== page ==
A Bartholin’s cyst, or Bartholin’s duct cyst, occurs when the duct of the Bartholin’s gland is blocked, resulting in the development of a fluid-filled cyst.
It may sometimes be caused by an infection, but a Bartholin’s cyst is not an infection.
The Bartholin glands are situated between the vagina and the vulva (the external part of the female genitals) and produce a fluid that helps reduce friction during sex. They are not normally visible to the naked eye.
Thomas Bartholin (1616-1680), a Danish physician, mathematician, and theologian, was the first person to describe these glands, hence their name. He was best known for his work in the discovery of the lymphatic system in humans.
The Bartholin’s glands, also known as the major vestibular glands, are a pair of glands between the vagina and the vulva that produce lubrication when stimulated.
Along with the lesser vestibular glands, they aid in sexual intercourse by reducing friction.
The lubricating fluid goes from the Bartholin’s glands down tiny tubes (ducts) which are about 0.8 inches (2cm) long into the lower part of the entrance to the vagina.
If there is a blockage in these ducts, the lubricant builds up. The ducts expand and a cyst is formed. This is a Bartholin’s cyst. When the cyst is formed, there is a risk of infection in the area, and a subsequent abscess.
A woman is more likely to have a Bartholin gland cyst when she is:
- young and sexually active
- has not yet become pregnant
- has just had one pregnancy
A cyst is a closed sac-like structure full of liquid, which can be semisolid or include gas.
A bacterial infection may cause the blockage and subsequent cyst.
- gonococcus, which causes gonorrhea
- Chlamydia trachomatis, which causes chlamydia
- Escherichia coli, which can affect water supply and cause hemorrhagic colitis
- Streptococcus pneumonia, which can cause pneumonia and middle ear infections
- Haemophilus influenzae (HIB), which can cause ear infections, and respiratory infections
If the cyst is small and presents no symptoms, the doctor may recommend no treatment, but the patient will be asked to report any growth in the size of the cyst.
Any lump in the vaginal area should be reported, especially if the patient has started the menopause.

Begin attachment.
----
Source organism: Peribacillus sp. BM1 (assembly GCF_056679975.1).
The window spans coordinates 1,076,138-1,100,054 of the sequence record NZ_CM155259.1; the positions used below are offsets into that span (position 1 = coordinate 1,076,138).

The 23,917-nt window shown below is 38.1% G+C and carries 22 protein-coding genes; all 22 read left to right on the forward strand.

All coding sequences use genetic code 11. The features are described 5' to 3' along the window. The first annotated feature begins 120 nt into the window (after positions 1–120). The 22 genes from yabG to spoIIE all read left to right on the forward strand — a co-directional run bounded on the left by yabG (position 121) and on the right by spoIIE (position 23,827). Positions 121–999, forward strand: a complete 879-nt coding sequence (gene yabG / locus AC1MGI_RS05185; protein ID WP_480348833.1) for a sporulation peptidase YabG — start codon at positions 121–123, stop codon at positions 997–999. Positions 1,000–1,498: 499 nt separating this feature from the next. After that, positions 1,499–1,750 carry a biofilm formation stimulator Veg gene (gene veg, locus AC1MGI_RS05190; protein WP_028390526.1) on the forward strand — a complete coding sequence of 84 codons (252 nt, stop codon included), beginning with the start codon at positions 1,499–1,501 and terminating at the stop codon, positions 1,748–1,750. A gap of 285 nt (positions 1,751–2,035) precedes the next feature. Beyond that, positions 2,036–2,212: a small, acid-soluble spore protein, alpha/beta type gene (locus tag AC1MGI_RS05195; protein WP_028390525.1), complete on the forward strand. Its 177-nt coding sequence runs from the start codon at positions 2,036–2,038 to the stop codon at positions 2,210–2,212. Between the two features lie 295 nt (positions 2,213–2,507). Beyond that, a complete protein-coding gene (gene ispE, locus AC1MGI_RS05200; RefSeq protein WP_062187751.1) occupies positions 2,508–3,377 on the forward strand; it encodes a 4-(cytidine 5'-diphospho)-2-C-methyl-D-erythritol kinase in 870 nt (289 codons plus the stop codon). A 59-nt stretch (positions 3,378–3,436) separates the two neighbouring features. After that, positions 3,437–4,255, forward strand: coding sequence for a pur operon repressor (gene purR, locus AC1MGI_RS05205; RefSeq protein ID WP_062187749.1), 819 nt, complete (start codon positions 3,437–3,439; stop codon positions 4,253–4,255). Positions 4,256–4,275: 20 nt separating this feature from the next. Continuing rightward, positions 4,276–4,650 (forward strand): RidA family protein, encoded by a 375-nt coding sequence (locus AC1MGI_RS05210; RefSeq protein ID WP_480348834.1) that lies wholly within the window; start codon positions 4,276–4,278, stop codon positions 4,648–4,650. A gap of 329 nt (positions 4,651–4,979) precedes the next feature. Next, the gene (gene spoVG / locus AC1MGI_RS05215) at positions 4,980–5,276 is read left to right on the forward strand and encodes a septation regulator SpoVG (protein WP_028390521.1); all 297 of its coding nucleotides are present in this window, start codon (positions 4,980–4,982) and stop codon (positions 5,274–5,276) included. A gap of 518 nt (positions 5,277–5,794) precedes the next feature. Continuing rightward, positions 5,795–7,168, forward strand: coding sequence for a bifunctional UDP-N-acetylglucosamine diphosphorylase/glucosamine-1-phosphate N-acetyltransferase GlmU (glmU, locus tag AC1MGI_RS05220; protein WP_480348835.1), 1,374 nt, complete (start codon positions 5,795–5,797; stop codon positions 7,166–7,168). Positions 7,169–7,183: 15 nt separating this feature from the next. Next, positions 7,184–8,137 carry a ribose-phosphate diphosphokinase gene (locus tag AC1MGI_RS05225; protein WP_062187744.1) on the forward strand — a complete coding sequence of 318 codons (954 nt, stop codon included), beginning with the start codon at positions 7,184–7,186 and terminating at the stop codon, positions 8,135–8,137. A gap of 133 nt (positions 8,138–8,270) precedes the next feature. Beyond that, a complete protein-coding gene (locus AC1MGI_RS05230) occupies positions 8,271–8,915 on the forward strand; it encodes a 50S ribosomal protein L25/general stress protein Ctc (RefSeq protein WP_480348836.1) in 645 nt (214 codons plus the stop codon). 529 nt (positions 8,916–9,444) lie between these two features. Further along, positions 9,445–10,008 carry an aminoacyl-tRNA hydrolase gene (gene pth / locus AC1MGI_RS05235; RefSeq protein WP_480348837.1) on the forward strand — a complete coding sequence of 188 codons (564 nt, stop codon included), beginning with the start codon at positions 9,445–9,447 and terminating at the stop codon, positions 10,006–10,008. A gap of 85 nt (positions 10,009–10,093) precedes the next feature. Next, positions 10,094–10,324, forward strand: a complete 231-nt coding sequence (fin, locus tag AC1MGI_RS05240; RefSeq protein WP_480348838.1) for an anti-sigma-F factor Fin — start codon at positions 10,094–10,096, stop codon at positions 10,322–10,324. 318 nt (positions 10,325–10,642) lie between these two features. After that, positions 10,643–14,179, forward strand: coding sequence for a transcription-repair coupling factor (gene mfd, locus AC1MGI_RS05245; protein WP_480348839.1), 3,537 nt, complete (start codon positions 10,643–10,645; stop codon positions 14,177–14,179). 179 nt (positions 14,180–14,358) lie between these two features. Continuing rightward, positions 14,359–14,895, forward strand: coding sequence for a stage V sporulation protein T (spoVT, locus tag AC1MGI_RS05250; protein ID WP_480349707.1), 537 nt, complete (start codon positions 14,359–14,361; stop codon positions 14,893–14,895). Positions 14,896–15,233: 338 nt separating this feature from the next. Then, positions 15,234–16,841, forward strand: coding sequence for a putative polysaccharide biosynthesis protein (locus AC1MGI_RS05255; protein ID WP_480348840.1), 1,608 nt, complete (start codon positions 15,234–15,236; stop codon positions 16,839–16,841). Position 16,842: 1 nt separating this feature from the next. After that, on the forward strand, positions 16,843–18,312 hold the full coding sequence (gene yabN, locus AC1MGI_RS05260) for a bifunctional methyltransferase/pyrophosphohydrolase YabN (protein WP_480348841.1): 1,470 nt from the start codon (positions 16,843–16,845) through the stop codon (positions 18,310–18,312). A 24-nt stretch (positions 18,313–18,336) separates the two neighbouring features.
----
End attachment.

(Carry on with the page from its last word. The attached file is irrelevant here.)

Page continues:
If treatment is offered, the doctor may prescribe antibiotics.
Sometimes minor surgery is recommended.
This will involve:
- inserting a catheter into the cyst
- inflating the catheter to fix it in place
- leaving the catheter for 2 to 4 weeks, to allow the fluid to drain by the catheter, and a normal opening to form
Other treatments include:
Marsupialization: The surgeon cuts the cyst open and drains the fluid out. The edges of the skin are stitched open for the secretions to come through.
Carbon dioxide laser: This can create an opening to help drain the cyst.
Needle aspiration: A needle is used to drain the cyst. Sometimes, after draining the cyst, the cavity is filled with a 70 percent alcohol liquid solution for a few minutes before being drained out, to reduce the chances of infection.
Gland excision: If there are many recurring cysts that do not respond well to any therapies, the doctor may recommend removing the Bartholin’s gland.
If a small cyst causes discomfort, home treatment options include:
- painkillers such as ibuprofen, available to purchase over-the-counter or online
- a warm bath may help the cyst to burst
- a warm compress against the affected area can help relieve symptoms
It is not uncommon for a woman to have a Bartholin’s cyst and not know about it until she is examined by a doctor. Commonly, there are no major symptoms, however, they may include:
- Lump – a slight lump in the labia (the lips of the female genitalia) is a minor symptom that may not be noticeable. The cyst usually only develops in one of the two glands.
- Pain – larger cysts can cause discomfort and pain in the vulva, especially during sexual intercourse, or while walking or sitting.
- Abscess – if an infection develops there may be a collection of pus, which can be painful.
The abscess can develop very quickly. The skin in the affected area may become red, tender, and hot. The patient may also have a fever.
Any cyst-like symptoms or lumps in the genital area should be reported to a doctor and checked for cancer.
A doctor can usually diagnose this type of cyst during a pelvic examination.
The doctor may advise the patient to test for possible STDs (sexually transmitted diseases). This would involve urine or blood tests, as well as a swab from the genital area.
If menopause has started, the doctor may recommend a biopsy of the cyst to rule out vulvar cancer.
Sometimes a cyst can become infected. This can lead to an abscess.
In a significant number of cases there is not much the woman can do to prevent the occurrence of a Bartholin’s cyst.
Sexually active people should use a barrier method of contraception, such as a condom.
Some people say that sitting in a warm bath may help the cyst to burst, thus preventing the formation of an abscess.